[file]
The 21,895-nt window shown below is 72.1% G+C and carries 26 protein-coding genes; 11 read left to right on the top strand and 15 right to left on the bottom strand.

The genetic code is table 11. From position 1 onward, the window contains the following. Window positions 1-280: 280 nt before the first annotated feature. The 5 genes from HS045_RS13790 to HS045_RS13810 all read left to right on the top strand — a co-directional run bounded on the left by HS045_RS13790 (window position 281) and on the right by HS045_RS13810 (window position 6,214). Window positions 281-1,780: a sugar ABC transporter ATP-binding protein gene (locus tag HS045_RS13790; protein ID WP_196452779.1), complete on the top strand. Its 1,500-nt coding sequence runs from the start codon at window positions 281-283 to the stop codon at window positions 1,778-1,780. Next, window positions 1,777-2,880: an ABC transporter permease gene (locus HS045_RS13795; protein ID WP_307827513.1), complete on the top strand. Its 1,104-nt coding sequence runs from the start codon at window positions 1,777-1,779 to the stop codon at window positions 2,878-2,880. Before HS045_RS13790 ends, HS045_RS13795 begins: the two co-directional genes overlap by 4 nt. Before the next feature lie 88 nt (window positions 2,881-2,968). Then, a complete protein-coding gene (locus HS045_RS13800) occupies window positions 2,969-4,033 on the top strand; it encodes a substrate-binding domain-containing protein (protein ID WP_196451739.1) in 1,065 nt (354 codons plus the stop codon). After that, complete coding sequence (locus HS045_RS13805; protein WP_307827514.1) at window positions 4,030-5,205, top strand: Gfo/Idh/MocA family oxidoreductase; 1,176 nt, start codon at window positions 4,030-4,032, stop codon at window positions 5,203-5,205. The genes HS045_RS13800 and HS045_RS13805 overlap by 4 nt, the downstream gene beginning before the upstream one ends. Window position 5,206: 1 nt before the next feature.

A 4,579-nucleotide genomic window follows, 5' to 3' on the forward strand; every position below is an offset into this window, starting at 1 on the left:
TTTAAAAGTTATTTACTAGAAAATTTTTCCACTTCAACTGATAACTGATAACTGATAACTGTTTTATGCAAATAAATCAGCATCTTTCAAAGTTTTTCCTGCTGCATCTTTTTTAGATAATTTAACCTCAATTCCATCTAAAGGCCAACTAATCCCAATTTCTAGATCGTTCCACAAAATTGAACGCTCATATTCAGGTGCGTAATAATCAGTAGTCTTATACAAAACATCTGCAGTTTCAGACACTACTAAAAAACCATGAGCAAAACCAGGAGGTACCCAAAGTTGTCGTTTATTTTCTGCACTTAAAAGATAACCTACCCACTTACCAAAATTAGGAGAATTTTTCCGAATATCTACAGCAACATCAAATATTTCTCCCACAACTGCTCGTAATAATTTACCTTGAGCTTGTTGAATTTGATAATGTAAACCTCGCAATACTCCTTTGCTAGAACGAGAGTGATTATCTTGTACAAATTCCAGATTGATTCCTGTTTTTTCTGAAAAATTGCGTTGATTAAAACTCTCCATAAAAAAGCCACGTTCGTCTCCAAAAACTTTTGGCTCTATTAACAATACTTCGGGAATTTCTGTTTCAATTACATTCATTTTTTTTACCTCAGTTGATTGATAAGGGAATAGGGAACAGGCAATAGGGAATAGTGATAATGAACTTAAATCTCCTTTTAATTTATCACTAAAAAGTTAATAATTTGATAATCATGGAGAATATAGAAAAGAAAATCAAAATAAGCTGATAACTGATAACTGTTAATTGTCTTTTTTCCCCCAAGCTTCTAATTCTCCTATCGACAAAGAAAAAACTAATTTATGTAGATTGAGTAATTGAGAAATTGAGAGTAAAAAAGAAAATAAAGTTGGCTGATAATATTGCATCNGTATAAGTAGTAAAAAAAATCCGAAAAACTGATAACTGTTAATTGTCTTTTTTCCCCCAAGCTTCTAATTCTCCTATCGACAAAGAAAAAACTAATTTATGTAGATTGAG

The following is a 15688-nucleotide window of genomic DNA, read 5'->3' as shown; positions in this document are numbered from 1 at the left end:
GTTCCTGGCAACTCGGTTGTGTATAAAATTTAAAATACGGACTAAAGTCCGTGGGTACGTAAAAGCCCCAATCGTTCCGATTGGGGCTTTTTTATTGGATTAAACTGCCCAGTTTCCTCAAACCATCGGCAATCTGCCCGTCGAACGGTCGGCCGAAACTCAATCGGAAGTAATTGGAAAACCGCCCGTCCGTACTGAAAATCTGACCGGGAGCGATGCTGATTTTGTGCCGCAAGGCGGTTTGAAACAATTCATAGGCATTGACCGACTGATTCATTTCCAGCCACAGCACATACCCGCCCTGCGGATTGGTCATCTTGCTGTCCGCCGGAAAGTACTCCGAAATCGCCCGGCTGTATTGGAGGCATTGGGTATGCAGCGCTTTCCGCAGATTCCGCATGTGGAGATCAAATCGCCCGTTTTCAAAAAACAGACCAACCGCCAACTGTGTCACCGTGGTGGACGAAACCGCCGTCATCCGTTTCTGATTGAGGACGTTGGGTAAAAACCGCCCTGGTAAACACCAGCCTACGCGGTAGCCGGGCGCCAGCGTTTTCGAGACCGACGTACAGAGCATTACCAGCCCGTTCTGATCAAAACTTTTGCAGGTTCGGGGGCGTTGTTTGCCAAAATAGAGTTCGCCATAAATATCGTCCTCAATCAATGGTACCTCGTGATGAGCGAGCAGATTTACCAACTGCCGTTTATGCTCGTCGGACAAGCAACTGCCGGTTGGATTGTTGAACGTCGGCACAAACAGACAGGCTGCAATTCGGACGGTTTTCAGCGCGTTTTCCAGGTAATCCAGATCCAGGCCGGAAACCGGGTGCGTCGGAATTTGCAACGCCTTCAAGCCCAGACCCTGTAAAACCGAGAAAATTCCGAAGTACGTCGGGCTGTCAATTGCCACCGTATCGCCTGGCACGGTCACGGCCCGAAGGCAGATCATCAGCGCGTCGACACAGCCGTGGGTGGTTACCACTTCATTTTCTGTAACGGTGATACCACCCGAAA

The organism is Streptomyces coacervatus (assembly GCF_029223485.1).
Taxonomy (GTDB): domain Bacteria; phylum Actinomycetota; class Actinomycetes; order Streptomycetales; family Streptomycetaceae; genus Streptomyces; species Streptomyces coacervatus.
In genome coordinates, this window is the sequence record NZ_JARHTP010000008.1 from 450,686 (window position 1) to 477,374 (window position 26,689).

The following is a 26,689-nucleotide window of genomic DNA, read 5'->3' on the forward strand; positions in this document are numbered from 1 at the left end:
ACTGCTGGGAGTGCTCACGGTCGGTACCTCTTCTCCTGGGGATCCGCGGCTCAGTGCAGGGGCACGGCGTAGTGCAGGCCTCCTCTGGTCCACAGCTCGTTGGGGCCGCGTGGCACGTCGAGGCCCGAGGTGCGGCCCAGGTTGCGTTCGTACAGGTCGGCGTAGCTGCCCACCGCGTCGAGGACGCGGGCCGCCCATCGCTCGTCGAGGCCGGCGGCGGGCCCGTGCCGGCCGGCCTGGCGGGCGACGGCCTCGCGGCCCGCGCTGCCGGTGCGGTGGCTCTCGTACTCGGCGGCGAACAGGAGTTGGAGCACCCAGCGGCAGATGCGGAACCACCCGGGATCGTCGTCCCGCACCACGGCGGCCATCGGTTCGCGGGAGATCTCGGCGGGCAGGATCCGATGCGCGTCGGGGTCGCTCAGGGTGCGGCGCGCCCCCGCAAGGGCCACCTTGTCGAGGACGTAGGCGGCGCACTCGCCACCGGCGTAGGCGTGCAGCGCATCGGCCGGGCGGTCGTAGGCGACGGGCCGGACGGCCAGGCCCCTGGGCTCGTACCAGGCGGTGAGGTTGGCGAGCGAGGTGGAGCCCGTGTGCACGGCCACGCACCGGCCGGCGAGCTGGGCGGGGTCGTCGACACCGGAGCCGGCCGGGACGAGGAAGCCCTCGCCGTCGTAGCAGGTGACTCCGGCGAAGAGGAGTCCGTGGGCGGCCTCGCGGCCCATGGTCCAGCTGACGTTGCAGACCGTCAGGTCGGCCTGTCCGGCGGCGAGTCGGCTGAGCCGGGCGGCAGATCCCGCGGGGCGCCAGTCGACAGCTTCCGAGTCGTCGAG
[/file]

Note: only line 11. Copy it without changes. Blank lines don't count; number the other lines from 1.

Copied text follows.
ACTGCTGGGAGTGCTCACGGTCGGTACCTCTTCTCCTGGGGATCCGCGGCTCAGTGCAGGGGCACGGCGTAGTGCAGGCCTCCTCTGGTCCACAGCTCGTTGGGGCCGCGTGGCACGTCGAGGCCCGAGGTGCGGCCCAGGTTGCGTTCGTACAGGTCGGCGTAGCTGCCCACCGCGTCGAGGACGCGGGCCGCCCATCGCTCGTCGAGGCCGGCGGCGGGCCCGTGCCGGCCGGCCTGGCGGGCGACGGCCTCGCGGCCCGCGCTGCCGGTGCGGTGGCTCTCGTACTCGGCGGCGAACAGGAGTTGGAGCACCCAGCGGCAGATGCGGAACCACCCGGGATCGTCGTCCCGCACCACGGCGGCCATCGGTTCGCGGGAGATCTCGGCGGGCAGGATCCGATGCGCGTCGGGGTCGCTCAGGGTGCGGCGCGCCCCCGCAAGGGCCACCTTGTCGAGGACGTAGGCGGCGCACTCGCCACCGGCGTAGGCGTGCAGCGCATCGGCCGGGCGGTCGTAGGCGACGGGCCGGACGGCCAGGCCCCTGGGCTCGTACCAGGCGGTGAGGTTGGCGAGCGAGGTGGAGCCCGTGTGCACGGCCACGCACCGGCCGGCGAGCTGGGCGGGGTCGTCGACACCGGAGCCGGCCGGGACGAGGAAGCCCTCGCCGTCGTAGCAGGTGACTCCGGCGAAGAGGAGTCCGTGGGCGGCCTCGCGGCCCATGGTCCAGCTGACGTTGCAGACCGTCAGGTCGGCCTGTCCGGCGGCGAGTCGGCTGAGCCGGGCGGCAGATCCCGCGGGGCGCCAGTCGACAGCTTCCGAGTCGTCGAG